As a local small business owner, you’re trained to not like large national and multinational corporations. Afterall, they’re competing for your customers, they’re often offered larger tax breaks and subsidies that aren’t available to local businesses, and they seemingly have an unlimited amount of resources and even deeper pockets.

But have you ever stopped to think about the positives? Just like anything else in life, it’s all about perspective, right? So let’s examine what happens when big American companies descend on local communities from a glass half full perspective.  

Amazon Put Seattle Back On The Map

Since 1994, Seattle Washington has been the only U.S. headquarters for Jeff Bezos’ startup turned multimillion company, Amazon. That is until last September when the company announced its public Request For Proposals (RFP) for its second North American headquarters, appropriately named HQ2.

While Amazon has yet to announce the winning city (they have narrowed it down to 20 finalists), their public RFP process has generated 238 proposals from cities, regions, provinces, districts, and territories across North America.

The bids include anything from standard tax breaks to officials offering to rename their town to Amazon if the tech giant chooses their city as its new digs. Cities and towns are bending over backward to attract Amazon to their small corner of the world. And why not? Have you seen what it’s done to Seattle’s economy?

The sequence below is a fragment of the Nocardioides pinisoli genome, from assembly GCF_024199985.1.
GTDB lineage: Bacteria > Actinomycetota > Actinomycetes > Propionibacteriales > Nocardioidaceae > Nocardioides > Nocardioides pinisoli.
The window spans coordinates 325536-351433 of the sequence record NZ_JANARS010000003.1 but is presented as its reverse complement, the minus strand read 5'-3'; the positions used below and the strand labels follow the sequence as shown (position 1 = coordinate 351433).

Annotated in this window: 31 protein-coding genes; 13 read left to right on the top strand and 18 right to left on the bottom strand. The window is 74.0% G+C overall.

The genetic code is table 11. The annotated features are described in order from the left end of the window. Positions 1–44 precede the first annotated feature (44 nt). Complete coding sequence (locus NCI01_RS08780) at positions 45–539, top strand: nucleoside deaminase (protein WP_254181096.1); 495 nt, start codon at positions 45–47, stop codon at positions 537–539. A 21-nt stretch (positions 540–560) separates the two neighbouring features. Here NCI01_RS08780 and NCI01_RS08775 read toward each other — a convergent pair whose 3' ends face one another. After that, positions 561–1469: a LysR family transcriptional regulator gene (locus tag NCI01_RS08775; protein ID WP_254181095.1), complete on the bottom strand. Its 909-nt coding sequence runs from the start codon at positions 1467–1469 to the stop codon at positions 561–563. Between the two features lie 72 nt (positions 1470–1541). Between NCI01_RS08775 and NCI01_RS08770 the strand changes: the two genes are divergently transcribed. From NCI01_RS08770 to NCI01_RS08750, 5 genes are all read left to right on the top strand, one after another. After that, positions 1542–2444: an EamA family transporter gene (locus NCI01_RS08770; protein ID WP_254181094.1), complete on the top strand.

Since Amazon moved its headquarters to downtown Seattle in 2010, they have added 40,000 jobs and an additional 53,000 jobs in the city as a result. They’ve paid 43 million into the city’s public transportation system and helped attract 24 Fortune 500 companies to set up engineering and R&D campuses in Seattle.

One highly underrated benefit is the impact it has on surrounding small businesses. Especially if its an open campus facility, which Amazon is. If you own a downtown eatery that is only open for dinner because breakfast and lunch were just not turning a profit for you, the emergence of Amazon could quickly change all that. Thousands of workers will start stopping in for their morning cup of joe, coming in for a quick bite at lunch, or ordering carryout and take their lunch back to their desk.  

This shift in peak times can quickly turn your business upside down. Breakfast and lunch can quickly become your biggest profit makers and dinner may have an even bigger appeal if you throw in a weekday happy hour hook.   

In order to keep up with this influx of business, chances are you’ll need to hire more hourly employees and find a free employee scheduling platform like Homebase to help you manage the new hires.You’ll also have to make larger inventory purchases and find other ways to make your business more efficient and streamlined now that you have all these new regular customers to serve.

Too much business is always a good problem to have.

 

Twitter’s Character Expansion In San Francisco